In 2009, the Florida Department of Citrus asked the National Academies of Science to assist in developing a strategic plan to combat citrus greening and keep the Florida citrus industry competitive. One of the Academies’ recommendations was to form a single organization to oversee and coordinate research and development, resulting in the formation of the Citrus Research and Development Foundation, a nonprofit corporation (CRDF). Florida citrus growers are directing the check-off funds designated for research to the Foundation’s work and have redirected some of their marketing funds to this effort. Currently, Florida citrus growers are contributing over $4 million per year. The Foundation is also receiving support from juice processors. Congress has also pledged $25 million a year through 2018 to support research addressing citrus greening (Agri-Pulse). The Foundation is working with a global network of scientist to develop a solution to this disease problem.
The citrus greening disease is possibly an example of the types of disease problems we will face in the future that enter the United States and other countries as invasive species. It could happen to plants or animals. The soybean rust problem that spread through the Southeastern United States a few years ago was a similar incident. However, we had an effective treatment (fungicide) available. Careful monitoring and treatment of this disease has helped reduce its spread. Future diseases may have no cure or treatment.
The Citrus Research and Development Foundation may also be a good model for addressing future disease problems. A single organization that coordinates research and development in partnership with producers, processors, and government bodies, including colleges of agriculture and experiment stations, may be more effective at marshaling the required resources and coordinating strategic research efforts. CRDF was the first research foundation ever formed to address an agricultural disease. In some ways, CRDF is similar in operation to some of the foundations leading health research efforts. More of these kinds of efforts may be needed to address future disease problems facing agriculture. For some industries, it may be a matter of maintaining their viability in the future.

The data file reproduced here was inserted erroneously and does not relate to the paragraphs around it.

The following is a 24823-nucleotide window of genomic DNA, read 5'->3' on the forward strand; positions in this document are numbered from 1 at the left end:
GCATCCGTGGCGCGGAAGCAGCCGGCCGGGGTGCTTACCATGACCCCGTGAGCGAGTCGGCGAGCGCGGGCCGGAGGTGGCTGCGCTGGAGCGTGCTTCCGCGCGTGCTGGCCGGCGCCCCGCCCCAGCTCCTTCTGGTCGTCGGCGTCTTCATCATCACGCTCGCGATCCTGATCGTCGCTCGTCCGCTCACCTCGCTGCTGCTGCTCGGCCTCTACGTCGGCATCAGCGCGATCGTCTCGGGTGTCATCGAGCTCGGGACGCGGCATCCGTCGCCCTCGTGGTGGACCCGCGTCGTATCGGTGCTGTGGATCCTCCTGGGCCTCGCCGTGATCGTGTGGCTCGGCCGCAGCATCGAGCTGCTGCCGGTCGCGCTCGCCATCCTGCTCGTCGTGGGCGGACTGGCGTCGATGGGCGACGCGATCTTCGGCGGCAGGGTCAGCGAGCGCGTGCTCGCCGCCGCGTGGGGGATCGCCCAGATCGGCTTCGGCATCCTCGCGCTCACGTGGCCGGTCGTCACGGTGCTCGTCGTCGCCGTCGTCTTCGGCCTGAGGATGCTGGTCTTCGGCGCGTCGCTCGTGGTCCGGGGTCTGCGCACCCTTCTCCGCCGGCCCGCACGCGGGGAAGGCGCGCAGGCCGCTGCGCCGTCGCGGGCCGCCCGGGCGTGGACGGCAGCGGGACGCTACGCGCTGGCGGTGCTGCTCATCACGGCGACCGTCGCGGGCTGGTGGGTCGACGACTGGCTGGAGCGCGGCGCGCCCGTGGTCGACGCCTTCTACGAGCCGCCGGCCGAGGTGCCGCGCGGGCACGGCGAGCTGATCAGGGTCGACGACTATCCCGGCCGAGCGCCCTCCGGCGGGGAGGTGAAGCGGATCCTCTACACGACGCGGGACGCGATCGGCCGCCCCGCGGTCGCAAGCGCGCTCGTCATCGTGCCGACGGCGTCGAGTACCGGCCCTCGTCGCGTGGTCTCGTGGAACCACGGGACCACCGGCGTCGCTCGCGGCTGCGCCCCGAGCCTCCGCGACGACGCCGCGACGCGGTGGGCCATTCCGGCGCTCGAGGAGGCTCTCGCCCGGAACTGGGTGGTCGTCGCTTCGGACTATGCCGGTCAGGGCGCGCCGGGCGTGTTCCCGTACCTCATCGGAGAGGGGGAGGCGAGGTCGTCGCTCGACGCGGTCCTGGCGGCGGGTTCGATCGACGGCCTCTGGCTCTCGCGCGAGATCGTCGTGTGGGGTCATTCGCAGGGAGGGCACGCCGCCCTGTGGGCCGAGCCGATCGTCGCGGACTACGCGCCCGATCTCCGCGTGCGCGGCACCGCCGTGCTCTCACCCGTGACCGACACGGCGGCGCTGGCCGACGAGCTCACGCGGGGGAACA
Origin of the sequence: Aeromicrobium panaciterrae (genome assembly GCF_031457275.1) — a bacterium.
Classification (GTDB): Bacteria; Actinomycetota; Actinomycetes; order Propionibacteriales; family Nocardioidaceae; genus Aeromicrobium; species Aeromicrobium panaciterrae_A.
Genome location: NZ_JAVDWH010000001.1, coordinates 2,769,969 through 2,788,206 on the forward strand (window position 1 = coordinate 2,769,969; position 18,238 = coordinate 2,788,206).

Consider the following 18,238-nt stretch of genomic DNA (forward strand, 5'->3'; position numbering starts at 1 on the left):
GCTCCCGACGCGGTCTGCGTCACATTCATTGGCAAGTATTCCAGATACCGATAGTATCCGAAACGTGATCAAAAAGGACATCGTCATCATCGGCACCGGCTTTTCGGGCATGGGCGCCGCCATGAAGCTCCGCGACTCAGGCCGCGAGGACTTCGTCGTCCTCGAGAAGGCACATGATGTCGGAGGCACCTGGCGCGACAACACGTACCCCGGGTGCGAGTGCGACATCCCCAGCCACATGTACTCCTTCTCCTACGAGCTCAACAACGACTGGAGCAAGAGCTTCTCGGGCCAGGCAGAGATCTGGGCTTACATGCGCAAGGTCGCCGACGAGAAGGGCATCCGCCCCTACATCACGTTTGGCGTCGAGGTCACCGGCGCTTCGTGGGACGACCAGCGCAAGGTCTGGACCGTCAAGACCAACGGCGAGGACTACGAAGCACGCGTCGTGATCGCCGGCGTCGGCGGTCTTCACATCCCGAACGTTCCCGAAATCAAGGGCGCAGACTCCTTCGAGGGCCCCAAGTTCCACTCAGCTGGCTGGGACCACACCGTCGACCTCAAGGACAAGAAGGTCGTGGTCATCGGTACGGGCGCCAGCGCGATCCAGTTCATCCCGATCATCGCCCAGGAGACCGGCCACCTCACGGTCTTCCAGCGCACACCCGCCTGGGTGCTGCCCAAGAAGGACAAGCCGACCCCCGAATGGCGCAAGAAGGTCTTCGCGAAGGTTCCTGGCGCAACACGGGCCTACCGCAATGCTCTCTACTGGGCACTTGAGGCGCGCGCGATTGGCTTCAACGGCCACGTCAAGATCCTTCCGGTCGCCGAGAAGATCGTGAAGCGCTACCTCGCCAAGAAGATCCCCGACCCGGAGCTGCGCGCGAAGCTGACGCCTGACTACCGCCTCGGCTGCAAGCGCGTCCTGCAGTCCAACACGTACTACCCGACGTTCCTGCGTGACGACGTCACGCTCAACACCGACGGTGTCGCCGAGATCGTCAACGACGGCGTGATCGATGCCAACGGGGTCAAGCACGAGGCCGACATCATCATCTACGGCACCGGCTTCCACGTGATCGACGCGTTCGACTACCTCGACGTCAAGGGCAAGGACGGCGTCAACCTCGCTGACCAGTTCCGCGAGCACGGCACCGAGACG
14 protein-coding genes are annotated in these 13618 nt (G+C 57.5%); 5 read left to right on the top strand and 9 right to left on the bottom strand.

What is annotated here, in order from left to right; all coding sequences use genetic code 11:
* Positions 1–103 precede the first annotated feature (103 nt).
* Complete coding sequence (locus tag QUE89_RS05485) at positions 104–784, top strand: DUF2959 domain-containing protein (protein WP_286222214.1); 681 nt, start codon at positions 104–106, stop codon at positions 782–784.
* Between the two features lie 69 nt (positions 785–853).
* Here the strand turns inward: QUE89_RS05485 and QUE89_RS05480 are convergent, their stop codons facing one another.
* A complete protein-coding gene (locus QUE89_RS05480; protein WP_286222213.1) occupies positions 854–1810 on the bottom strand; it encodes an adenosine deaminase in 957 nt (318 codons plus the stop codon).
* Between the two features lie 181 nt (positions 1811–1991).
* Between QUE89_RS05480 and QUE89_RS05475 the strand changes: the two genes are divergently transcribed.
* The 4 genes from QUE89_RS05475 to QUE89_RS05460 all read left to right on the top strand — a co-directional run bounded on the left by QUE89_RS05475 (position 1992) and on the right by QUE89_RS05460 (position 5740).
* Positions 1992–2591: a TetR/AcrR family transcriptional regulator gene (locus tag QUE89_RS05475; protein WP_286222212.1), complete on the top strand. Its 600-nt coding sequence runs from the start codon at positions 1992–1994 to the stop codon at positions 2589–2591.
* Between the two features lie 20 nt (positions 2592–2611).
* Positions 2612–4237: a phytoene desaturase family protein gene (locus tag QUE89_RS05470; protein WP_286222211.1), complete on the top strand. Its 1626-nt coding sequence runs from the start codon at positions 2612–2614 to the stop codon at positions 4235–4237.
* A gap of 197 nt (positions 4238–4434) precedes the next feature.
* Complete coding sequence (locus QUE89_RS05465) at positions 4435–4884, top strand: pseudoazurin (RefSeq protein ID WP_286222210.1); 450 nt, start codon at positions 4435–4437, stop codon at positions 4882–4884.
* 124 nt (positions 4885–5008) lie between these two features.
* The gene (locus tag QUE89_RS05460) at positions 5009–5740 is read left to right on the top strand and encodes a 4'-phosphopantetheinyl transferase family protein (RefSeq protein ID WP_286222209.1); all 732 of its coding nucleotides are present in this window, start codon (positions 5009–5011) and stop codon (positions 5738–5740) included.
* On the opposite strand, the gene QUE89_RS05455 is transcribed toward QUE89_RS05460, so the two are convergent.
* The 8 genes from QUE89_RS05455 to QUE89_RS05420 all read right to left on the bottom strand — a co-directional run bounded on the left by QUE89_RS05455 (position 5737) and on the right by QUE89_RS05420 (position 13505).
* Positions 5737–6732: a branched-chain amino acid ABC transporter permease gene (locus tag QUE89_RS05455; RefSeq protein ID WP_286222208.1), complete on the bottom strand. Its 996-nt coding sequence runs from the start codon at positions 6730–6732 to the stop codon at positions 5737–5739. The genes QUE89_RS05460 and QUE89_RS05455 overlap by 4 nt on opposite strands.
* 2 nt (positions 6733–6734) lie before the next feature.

Agri-Pulse. “U.S. Citrus Growers Seek to Turn the Tide on Greening Invasion.” Agri-Pulse Newsletter, January 7, 2015, pp. 5-6.
Citrus Research and Development Foundation, Inc. About. (Accessed January 19, 2015): http://citrusrdf.org/about
University of Florida, IFAS Extension. Citrus Greening (Huanglongbing). (Accessed January 19, 2015): http://www.crec.ifas.ufl.edu/extension/greening/index.shtml.
U.S. Department of Agriculture, National Agricultural Statistical Service. Florida Agriculture Statistical Bulletin 2014. (Accessed: January 19, 2015): http://www.nass.usda.gov/Statistics_by_State/Florida/Publications/Annual_Statistical_Bulletin/fasb14p.htm
Dr. Paul Patterson is Associate Dean for Instruction for the College of Agriculture and Professor of Agricultural Economics.